I didn’t really want the job, but I’d been looking for a while, and I couldn’t ask my girlfriend to keep covering my share of the rent. And reportedly it was good money, if dangerous.
I had been a bike messenger, and was proud of it. But I’d taken a summer off to work in Yellowstone, and while hiking on Electric Peak scorched by the fires of ’88, my foot slid in the deep ash and I went down with my kneed twisted under me.
The pain was immediate, the knee unable to bear my wait, and I was alone, three miles from my car. The hike out was excruciating, as was every hike I tried to take the rest of the summer, particularly the foolishly agreed to hike along Sky Rim trail, when my brother threatened to kill and eat me if I died, and which ended with a long steep downhill I managed by throwing my left leg forward and dragging my right leg up, one lunge at a time, for mile after mile.
But by the time I made it back to San Francisco–after sadly breaking up with my summer girlfriend, trying unsuccessfully to move to Missoula, Montana, and having the car I bought that summer blow the engine an hour out on the drive from Missoula to to San Fran–I could walk on flat ground again, and I went back to the messenger shop and got on my bike.
I soon had a new girlfriend, a new apartment with her, and the beginning of a long happy life together, but the same old pain. Every day on the bike was excruciating, and finally I was forced to quit. My friend Jake had called me a lifer. I lasted two years.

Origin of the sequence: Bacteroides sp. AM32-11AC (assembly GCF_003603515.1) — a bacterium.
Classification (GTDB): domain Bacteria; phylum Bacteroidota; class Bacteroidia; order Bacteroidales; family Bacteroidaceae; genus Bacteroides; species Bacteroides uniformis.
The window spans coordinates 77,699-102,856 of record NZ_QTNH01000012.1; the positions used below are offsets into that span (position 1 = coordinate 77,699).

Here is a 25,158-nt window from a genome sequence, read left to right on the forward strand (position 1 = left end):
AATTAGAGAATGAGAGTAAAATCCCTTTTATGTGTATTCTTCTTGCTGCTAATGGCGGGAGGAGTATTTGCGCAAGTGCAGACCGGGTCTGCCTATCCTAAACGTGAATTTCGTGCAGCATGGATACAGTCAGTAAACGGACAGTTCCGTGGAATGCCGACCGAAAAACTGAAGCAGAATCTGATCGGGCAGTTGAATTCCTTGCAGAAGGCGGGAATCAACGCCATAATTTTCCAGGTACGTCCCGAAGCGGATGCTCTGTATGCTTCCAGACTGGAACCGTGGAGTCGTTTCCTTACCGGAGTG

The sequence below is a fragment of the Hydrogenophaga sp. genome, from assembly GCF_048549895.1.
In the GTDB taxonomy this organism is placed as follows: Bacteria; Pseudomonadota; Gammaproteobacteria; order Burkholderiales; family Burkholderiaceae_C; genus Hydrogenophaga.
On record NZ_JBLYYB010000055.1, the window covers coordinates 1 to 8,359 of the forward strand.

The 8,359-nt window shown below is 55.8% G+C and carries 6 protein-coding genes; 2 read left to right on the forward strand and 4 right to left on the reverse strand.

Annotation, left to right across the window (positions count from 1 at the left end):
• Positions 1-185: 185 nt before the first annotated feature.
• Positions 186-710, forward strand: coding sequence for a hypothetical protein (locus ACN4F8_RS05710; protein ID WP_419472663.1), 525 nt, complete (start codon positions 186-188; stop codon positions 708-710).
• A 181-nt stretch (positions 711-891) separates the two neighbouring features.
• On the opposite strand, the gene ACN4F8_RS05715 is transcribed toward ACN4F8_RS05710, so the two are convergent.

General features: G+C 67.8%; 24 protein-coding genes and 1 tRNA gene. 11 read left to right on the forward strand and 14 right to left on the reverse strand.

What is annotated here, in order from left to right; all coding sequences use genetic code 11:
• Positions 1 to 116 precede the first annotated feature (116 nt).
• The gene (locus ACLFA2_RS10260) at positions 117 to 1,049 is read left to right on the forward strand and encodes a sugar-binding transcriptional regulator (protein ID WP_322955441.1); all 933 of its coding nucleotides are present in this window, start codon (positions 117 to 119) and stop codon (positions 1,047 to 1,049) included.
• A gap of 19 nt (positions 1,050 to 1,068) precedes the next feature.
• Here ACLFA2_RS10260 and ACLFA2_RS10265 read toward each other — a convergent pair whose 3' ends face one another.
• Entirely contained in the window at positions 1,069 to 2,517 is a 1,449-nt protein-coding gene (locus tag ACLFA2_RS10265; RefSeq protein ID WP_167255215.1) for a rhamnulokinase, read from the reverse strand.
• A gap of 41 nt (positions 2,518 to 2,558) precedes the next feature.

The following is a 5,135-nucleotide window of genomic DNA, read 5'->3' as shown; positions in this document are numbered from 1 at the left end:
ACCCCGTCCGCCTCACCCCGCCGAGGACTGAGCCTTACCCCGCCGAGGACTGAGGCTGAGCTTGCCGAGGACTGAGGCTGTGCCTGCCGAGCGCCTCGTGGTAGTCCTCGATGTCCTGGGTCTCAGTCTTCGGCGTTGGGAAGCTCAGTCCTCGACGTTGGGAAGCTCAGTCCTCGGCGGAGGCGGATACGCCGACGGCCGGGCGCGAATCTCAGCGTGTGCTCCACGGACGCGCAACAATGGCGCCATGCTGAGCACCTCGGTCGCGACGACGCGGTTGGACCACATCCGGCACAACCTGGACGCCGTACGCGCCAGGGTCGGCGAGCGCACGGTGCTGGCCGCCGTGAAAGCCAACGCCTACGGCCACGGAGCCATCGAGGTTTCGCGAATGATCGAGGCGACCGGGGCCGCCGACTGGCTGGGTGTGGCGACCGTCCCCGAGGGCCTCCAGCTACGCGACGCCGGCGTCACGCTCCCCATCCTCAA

I found out that nobody wanted to hire a former bike messenger. Our reputation preceded me. So cabbie it was, an occupation that, like messengering, had a handful of long-timers but a lot of turnover among those who tried it out and found it wasn’t for them. I remembered suppressing a sneer at a former roommate who’d been a bike messenger for half a day. Karma–I was a cabbie for a whole three months, hating the job every day, hating urban driving, hating drunks in my cab, hating the fat slob of a dispatcher for his sneering superiority and for assigning us low guys in the hierarchy the shittiest most poorly maintained cars in the shop, hating having to arrive at 2 p.m. and wait around up to two hours waiting for my name to be called for an available car, hating the feeling that I was a college dropout who couldn’t get a better job.
The other cabbies were pretty good guys, though, at least the ones who bothered to talk to me. One was a former bookstore owner, who found it hard to get a better job because nobody wanted to hire someone who’d been their own boss, afraid they’d be unable to take orders from someone else. Another like to play a game of pool before heading out, on the shop’s monstrously long table, where the balls rolled mysteriously slowly, but rolled on and on an on, in apparent defiance of the laws of physics.
And they generously gave me tips on the job: avoid the airport–you’ll get big fares, but the long wait times aren’t worth it; ignore the radio calls and stick to areas where people are likely to flag you down; if you get a drunk asshole in your cab, drive to the nearest police station; stay out of Hunter’s Point, Bayview, Third Street, Sunnyside; don’t pick up black people.
Some of the advice I took, some I didn’t.
And I have a few stories I will tell.
- Bike Messenger: http://www.gibsonpictures.com/MoreBikeMessengerAndCommuting.jpg;
- Electric Peak: “Electric-peak-trees”. Licensed under Public Domain via Wikimedia Commons – https://commons.wikimedia.org/wiki/File:Electric-peak-trees.jpg#/media/File:Electric-peak-trees.jpg
- Skyrim Trail: http://www.spiriteaglehome.com/cdt06%20images/WY220%20Sky%20Rim%20Trail.jpg
- Apartment House: Google.
- Cab: http://img.sfbay.ca/home/wp-content/uploads/2014/09/taxi-788×563.jpg
- Cab staging area, SFO: http://ww3.hdnux.com/photos/33/24/06/7160226/5/920×920.jpg]
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